They're due to find out in about two months, And then they're really going to worry ...

Something else that has long worried the more imaginative philosophers on the Disc is the question of Great A'Tuin's sex, and quite a lot of time and trouble has been spent in trying to establish it once and for all.

In fact, as the great dark shape drifts past like an endless tortoiseshell hairbrush, the results of the latest effort are just coming into view.

Tumbling past, totally out of control, is the bronze shell of the Potent Voyager, a sort of neolithic spaceship built and pushed over the edge by the astronomerpriests of Krull, which is conveniently situated on the very rim of the world and proves, whatever people say, that there is such a thing as a free launch.

Inside the ship is Twoflower, the Disc's first tourist. He had recently spent some months exploring it and is now rapidly leaving it for reasons that are rather complicated but have to do with an attempt to escape from Krull.

This attempt has been one thousand percent successful.

But despite all the evidence that he may be the Disc's last tourist as well, he is enjoying the view.

Plunging along some two miles above him is Rincewind the wizard, in what on the Disc passes for a spacesuit. Picture it as a diving suit designed by men who have never seen the sea. Six months ago he was a perfectly ordinary failed wizard. Then he met Twoflower, was employed at an outrageous salary as his guide, and has spent most of the intervening time being shot at, terrorized, chased and hanging from high places with no hope of salvation or, as is now the case, dropping from high places.

He isn't looking at the view because his past life keeps flashing in front of his eyes and getting in the way. He is learning why it is that when you put on a spacesuit it is vitally important not to forget the helmet.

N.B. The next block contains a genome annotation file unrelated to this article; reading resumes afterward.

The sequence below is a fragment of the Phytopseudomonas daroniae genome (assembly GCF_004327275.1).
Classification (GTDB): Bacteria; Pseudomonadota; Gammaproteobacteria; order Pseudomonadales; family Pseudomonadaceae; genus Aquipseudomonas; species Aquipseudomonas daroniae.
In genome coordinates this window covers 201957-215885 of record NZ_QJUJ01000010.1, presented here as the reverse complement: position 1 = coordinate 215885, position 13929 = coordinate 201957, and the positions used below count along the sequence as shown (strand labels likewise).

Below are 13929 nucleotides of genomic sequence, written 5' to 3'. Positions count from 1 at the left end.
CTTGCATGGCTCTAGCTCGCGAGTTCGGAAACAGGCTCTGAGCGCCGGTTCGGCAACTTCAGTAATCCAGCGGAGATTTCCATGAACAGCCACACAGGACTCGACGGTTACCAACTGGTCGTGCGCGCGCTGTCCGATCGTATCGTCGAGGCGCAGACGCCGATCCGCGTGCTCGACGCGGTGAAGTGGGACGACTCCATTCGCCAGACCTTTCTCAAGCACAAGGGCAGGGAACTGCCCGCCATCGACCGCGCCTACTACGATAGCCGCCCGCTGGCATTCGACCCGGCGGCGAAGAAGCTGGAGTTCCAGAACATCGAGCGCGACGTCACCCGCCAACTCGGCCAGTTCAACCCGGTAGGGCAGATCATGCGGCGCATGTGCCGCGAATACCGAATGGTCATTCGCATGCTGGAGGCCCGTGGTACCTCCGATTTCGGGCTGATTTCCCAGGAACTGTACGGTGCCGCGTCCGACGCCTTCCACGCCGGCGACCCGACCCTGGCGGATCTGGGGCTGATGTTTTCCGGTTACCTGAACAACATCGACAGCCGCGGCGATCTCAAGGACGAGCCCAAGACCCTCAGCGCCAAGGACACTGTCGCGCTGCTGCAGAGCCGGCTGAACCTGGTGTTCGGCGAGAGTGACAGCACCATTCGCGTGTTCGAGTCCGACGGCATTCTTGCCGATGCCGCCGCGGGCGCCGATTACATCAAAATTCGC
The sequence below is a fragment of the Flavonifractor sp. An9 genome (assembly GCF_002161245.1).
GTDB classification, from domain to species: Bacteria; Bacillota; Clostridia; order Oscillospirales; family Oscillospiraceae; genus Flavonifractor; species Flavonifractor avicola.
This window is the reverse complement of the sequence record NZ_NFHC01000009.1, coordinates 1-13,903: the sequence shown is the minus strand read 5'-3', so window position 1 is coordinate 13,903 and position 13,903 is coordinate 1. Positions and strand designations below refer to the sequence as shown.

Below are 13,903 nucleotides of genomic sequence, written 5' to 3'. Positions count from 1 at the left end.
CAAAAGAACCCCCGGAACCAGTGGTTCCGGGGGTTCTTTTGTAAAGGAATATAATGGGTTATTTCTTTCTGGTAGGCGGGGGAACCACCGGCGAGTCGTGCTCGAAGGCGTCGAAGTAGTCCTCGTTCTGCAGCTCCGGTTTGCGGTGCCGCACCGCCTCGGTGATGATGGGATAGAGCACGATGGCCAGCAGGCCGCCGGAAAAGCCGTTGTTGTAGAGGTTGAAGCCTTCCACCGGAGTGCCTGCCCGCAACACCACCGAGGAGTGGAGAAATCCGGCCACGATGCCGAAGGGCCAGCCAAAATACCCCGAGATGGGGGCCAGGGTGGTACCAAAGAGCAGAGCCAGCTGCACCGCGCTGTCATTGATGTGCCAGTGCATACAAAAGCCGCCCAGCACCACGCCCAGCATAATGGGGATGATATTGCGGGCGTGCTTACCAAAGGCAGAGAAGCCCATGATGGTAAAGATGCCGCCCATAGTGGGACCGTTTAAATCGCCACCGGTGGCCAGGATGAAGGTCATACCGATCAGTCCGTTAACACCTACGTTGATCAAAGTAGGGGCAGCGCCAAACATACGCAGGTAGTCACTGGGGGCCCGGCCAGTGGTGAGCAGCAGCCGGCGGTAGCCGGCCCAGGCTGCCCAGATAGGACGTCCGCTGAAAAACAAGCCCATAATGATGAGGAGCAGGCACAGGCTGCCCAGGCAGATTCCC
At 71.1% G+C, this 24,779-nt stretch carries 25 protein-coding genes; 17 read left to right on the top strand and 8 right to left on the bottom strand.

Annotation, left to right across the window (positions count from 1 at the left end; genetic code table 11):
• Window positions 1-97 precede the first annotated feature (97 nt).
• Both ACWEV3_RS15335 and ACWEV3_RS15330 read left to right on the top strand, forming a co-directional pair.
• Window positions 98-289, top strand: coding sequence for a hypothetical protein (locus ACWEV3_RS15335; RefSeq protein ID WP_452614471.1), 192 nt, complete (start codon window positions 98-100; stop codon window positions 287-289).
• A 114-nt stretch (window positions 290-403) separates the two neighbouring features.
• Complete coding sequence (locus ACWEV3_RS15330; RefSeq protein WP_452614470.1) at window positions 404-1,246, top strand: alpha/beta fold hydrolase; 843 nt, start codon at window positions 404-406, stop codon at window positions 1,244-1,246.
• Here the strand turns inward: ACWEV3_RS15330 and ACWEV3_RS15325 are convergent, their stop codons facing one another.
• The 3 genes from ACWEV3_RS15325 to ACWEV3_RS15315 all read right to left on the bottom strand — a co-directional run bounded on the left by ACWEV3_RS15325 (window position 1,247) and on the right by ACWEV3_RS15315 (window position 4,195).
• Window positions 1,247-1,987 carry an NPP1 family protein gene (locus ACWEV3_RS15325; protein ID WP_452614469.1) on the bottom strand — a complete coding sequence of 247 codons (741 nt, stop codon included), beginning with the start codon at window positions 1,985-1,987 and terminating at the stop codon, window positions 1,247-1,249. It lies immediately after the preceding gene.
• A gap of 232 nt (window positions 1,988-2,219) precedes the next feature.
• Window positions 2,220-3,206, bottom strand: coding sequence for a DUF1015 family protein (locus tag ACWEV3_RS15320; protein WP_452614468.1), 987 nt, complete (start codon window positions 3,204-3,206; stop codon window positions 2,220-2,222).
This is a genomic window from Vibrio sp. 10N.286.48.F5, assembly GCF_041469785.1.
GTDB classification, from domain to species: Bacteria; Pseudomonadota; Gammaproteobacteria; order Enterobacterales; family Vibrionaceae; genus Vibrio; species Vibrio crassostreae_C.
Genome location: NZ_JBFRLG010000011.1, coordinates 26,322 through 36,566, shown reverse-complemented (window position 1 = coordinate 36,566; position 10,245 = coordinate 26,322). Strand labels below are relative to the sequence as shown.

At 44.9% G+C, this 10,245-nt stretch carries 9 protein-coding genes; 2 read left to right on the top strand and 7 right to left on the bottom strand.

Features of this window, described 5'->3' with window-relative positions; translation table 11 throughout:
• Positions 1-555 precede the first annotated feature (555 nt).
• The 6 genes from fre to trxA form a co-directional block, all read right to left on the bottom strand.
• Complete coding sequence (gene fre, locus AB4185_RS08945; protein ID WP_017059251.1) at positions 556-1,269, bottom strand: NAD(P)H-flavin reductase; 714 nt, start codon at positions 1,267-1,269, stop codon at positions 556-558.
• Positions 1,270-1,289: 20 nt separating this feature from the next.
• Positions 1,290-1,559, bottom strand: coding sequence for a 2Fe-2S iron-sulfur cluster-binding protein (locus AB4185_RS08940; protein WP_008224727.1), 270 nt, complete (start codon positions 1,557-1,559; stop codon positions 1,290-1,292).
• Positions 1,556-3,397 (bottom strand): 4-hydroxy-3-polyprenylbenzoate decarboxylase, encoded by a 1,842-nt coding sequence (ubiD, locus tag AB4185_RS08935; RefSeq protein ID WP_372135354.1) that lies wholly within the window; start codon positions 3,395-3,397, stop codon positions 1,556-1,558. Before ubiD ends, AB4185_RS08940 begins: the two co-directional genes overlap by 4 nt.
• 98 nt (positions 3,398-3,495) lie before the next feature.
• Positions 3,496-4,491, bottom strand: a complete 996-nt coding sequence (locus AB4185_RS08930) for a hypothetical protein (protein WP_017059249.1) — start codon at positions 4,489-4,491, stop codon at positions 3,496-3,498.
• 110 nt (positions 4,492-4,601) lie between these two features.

A lot more could be included now to explain why these two are dropping out of the world, and why Twoflower's Luggage, last seen desperately trying to follow him on hundreds of little legs, is no ordinary suitcase, but such questions take time and could be more trouble than they are worth. For example, it is said that someone at a party once asked the famous philosopher Ly Tin Weedle "Why are you here?" and the reply took three years.

What is far more important is an event happening way overhead, far above A'Tuin, the elephants and the rapidly expiring wizard. The very fabric of time and space is about to be put through the wringer.

The air was greasy with the distinctive feel of magic, and acrid with the smoke of candles made of a black wax whose precise origin a wise man wouldn't inquire about.

There was something very strange about this room deep in the cellars of Unseen University, the Disc's premier college of magic. For one thing it seemed to have too many dimensions, not exactly visible, just hovering out of eyeshot. The walls were covered with occult symbols, and most of the floor was taken up by the Eightfold Seal of Stasis, generally agreed in magical circles to have all the stopping power of a well-aimed halfbrick.

The only furnishing in the room was a lectern of dark wood, carved into the shape of a bird-well, to be frank, into the shape of a winged thing it is probably best not to examine too closely-and on the lectern, fastened to it by a heavy chain covered in padlocks, was a book.

A large, but not particularly impressive, book. Other books in the University's libraries had covers inlaid with rare jewels and fascinating wood, or bound with dragon skin. This one was just a rather tatty leather. It looked the sort of book described in library catalogues as "slightly foxed," although it would be more honest to admit that it looked as though it had been badgered, wolved and possibly beared as well.

Metal clasps held it shut. They weren't decorated, they were just very heavy-like the chain, which didn't so much attach the book to the lectern as tether it.

They looked like the work of someone who had a pretty definite aim in mind, and who had spent most of his life making training harness for elephants.

The air thickened and swirled. The pages of the book began to crinkle in a quite horrible, deliberate way, and...

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Table of Contents

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Customer Reviews

Average Rating 4.5
( 88 )
Rating Distribution

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(40)

4 Star

(34)

3 Star

(13)

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(1)

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See All Sort by: Showing 1 – 20 of 89 Customer Reviews